Named after peak-hooded New Mexican monks, penitentes are dazzling naturally-forming ice blades that stick up at sharp angles toward the sun. Rarely found except at high altitudes, they can grow up taller than a human and form in vast fields.  As ice melts in particular patterns, valleys formed by initial melts leave mountains in their wake.  Strangely, these formations ultimately slow the melting process as the peaks cast shadows on the deeper surfaces below and allow for winds to blow over the peaks, cooling them.

Ever wonder the truth about UFOs?  Avoided by traditional pilots but loved by sailplane aviators, lenticular clouds are masses of cloud with strong internal uplift that can drive a motorless flyer to high elevations. Their shape is quite often mistaken for a mysterious flying object or the artificial cover for one.  Generally, lenticular clouds are formed as wind speeds up while moving around a large land object such as a mountain.

Light pillars appear as eerily upright luminous columns in the sky, beacons cast into the air above without an apparent source.  These are visible when light reflects just right off of ice crystals from either the sun or from artificial ground sources such as street or park lights.  Despite their appearance as near-solid columns of light, the effect is entirely created by our own relative viewpoint.

Sunday, September 19, 2010


Last evening we had one of those potluck dinners at the clubhouse.  This is where everybody brings a little something, and there is ALWAYS food left over.  But this not about the food.  What I find most enjoyable is the socializing.  All the back and forth and give and take.  Well, I was sitting there in my scooter, when a woman I did not recognize came in.  She looked at me and made some complimentary remark about my scooter, and we started to chat.  I introduced myself, and she told me she was Diane C.  I knew instantly who she was -- a neighbor only 4 doors down from me.  And I had a bit of trivia to share with her.  I told her that her Aunt Beverly and I had gone to school together in San Francisco all the way from kindergarten through high school.  That rather surprised her.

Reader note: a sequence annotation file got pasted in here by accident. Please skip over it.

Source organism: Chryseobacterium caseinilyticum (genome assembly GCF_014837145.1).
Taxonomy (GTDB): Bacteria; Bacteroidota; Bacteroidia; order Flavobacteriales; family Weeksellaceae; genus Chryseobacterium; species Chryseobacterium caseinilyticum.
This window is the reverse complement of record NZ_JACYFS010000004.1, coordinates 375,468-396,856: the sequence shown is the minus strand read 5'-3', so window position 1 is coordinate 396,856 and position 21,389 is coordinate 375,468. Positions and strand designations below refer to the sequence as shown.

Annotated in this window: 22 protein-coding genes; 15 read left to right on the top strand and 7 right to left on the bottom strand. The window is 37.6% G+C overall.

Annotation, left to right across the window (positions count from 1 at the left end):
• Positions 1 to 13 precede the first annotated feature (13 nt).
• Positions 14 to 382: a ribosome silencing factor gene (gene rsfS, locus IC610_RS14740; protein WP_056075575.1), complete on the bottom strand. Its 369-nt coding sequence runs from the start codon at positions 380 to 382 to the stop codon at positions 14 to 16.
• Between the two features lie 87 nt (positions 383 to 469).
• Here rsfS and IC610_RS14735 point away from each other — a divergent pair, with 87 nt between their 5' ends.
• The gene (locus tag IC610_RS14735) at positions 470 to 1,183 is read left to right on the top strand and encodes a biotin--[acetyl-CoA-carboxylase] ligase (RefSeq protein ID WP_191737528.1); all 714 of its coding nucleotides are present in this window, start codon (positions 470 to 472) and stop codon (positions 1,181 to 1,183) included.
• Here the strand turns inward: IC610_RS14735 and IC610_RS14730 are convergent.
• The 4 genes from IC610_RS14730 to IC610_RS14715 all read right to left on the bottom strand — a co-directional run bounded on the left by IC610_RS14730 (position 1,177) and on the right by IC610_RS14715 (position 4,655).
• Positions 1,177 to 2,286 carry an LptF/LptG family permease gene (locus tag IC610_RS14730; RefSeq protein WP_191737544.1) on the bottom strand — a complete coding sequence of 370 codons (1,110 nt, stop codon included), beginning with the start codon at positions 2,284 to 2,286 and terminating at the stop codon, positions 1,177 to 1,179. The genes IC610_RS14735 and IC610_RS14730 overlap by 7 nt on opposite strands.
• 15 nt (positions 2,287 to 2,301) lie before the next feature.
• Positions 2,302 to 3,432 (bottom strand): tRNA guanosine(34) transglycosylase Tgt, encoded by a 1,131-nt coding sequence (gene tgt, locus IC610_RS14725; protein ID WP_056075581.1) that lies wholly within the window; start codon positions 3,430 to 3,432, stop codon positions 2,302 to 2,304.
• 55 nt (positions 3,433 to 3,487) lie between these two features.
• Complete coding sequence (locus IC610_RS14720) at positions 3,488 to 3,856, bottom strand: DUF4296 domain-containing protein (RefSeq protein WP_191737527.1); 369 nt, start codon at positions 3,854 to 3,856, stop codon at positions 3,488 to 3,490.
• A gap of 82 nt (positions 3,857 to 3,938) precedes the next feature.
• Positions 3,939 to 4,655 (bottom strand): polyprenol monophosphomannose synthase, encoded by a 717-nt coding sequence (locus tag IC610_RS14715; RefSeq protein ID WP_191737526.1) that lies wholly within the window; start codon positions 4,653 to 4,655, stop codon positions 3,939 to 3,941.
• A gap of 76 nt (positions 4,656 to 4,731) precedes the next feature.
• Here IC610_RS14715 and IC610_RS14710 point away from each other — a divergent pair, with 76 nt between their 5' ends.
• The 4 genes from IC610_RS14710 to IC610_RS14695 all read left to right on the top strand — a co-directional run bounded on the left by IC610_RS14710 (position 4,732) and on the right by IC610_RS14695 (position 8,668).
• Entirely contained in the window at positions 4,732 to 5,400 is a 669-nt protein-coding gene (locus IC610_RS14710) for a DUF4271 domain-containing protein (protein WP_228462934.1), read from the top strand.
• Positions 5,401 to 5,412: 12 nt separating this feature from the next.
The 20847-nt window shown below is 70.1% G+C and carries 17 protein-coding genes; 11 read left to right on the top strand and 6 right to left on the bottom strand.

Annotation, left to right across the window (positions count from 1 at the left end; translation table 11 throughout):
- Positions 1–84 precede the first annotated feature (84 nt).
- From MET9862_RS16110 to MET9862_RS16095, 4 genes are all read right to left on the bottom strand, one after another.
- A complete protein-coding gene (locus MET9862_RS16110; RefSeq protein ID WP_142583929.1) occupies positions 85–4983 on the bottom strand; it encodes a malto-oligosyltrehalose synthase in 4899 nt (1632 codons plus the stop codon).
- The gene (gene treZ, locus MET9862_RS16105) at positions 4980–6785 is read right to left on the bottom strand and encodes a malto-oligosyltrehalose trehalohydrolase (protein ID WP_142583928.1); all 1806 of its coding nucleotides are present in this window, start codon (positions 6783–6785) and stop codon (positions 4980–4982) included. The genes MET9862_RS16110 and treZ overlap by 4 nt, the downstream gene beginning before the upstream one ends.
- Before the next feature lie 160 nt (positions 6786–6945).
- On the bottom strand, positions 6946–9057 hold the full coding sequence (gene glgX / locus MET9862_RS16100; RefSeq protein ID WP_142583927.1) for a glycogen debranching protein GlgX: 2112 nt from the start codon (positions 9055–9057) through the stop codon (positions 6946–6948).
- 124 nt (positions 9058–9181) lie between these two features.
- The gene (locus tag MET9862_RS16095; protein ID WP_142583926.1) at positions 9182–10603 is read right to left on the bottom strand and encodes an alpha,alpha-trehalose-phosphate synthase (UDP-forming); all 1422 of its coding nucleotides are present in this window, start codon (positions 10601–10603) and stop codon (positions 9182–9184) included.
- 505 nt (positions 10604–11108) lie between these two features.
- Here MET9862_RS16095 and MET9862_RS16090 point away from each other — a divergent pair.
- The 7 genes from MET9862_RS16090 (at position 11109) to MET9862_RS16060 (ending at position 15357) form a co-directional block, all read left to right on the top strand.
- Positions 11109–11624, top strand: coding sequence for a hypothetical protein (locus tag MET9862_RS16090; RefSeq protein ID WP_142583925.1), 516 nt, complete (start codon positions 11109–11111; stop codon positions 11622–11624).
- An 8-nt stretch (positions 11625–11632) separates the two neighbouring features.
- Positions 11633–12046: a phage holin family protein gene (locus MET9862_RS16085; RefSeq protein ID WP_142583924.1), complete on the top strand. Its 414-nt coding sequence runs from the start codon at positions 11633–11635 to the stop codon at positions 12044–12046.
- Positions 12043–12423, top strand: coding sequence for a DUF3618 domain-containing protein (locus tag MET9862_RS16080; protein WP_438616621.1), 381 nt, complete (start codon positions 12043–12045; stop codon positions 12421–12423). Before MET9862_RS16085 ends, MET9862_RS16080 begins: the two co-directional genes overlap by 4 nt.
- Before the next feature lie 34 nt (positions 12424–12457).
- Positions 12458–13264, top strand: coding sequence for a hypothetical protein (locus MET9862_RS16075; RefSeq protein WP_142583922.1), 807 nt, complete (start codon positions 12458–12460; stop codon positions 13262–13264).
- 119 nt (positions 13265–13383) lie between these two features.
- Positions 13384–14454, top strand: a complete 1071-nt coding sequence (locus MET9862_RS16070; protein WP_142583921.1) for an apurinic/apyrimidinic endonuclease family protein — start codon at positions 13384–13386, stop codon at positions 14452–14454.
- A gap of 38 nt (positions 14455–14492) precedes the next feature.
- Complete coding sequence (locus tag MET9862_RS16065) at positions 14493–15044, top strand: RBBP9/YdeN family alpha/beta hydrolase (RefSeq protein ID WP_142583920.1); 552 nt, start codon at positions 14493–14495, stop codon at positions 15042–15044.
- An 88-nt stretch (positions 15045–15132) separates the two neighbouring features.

What I did not remember then, but recalled later at home was this additional bit of trivia:  When I was in the second grade (now that was a few years ago) the class put on a play of Hansel and Gretel.  I was Hansel, a little girl named Jeanette was Gretel, and dear Aunt Beverly played -- the wicked witch!

Fun --

Which somehow reminds me of an old joke told to me by an Italian dentist.
Q:  What are the 10 hardest years in an Italian’s life?
 A.  Second grade

Money talks, but all mine ever says is “Goodbye”.

Fishing:  That’s where you have a jerk at one end waiting for a jerk on the other end.

Friday, September 17, 2010


If you don’t knit, the following will mean about as much to you as it did to me.  So you may skip down to the humor below.

I was reading a detective story, and ran across a passage where the detective is describing the witness to her boss.  I’m curious to know if, in knitting terms, the following makes any sense:

The boss:  “You said she seemed nervous rather than upset.”
Detective:  “She dropped one stitch, then another one after she realized who I was, and finally she turned a cable the wrong way round before telling us to leave.  She’ll have to pull it all out to return to her normal standard of workmanship.”

Anyone to tell me what that’s about?

BTW, it’s a smashing good story entitled A Letter of Mary by Laurie R. King, and is the third in the Beekeeper series.